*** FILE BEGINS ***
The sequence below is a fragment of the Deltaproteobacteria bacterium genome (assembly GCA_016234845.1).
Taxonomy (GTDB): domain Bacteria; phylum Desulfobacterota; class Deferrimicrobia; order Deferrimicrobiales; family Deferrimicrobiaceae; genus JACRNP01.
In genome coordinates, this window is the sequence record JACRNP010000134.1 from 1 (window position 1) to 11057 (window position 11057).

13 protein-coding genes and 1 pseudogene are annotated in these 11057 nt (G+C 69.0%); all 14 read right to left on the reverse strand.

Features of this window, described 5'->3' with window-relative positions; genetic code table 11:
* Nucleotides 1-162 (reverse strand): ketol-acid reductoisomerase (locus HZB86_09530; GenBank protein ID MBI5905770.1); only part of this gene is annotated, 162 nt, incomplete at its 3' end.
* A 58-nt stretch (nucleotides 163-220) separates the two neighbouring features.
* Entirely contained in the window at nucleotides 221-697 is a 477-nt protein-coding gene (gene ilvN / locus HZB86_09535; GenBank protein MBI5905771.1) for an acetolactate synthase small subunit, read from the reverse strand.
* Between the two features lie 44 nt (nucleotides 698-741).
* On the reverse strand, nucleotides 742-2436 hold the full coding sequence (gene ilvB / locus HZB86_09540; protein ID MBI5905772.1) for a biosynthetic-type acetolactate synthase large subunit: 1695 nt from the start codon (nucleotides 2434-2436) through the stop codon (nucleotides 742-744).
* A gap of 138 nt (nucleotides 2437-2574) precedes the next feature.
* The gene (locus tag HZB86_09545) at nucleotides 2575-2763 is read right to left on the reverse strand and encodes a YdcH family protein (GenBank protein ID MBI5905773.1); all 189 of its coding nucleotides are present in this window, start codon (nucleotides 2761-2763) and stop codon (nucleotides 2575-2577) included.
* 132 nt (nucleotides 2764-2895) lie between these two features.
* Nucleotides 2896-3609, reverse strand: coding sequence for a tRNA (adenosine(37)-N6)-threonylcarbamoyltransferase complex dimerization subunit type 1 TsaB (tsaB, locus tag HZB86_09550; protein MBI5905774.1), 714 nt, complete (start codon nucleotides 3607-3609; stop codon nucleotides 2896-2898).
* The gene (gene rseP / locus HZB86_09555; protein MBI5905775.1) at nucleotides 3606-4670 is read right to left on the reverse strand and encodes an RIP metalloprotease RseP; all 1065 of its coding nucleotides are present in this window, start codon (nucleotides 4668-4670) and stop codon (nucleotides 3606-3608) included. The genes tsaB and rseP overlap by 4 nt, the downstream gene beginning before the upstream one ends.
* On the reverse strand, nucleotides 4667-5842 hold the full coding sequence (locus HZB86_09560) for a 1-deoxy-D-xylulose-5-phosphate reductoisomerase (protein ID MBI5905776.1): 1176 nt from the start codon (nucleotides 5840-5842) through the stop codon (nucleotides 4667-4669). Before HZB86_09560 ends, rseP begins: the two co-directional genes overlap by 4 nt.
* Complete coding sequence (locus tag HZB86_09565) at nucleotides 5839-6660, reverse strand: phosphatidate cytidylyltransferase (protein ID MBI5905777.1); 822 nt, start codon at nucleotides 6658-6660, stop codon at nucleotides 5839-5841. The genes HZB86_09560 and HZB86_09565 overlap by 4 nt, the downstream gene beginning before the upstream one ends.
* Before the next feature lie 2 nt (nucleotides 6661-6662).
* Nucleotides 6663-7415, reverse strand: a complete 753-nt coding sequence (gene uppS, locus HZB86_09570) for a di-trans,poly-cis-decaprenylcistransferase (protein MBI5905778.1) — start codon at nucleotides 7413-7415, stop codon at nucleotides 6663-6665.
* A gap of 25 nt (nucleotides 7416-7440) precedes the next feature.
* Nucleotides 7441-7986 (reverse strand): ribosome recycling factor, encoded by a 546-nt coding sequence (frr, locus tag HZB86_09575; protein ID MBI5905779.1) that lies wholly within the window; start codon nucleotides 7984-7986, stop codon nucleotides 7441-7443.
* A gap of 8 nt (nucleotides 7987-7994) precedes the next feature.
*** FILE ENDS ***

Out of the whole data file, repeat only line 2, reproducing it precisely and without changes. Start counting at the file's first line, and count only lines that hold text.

Taxonomy (GTDB): domain Bacteria; phylum Desulfobacterota; class Deferrimicrobia; order Deferrimicrobiales; family Deferrimicrobiaceae; genus JACRNP01.